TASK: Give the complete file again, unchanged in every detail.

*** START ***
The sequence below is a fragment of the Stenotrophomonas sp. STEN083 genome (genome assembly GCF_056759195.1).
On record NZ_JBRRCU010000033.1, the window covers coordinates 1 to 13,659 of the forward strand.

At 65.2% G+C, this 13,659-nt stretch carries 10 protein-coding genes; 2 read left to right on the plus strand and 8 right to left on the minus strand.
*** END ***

The sequence below is a fragment of the Stenotrophomonas sp. STEN083 genome (genome assembly GCF_056759195.1).
On record NZ_JBRRCU010000033.1, the window covers coordinates 1 to 13,659 of the forward strand.

At 65.2% G+C, this 13,659-nt stretch carries 10 protein-coding genes; 2 read left to right on the plus strand and 8 right to left on the minus strand.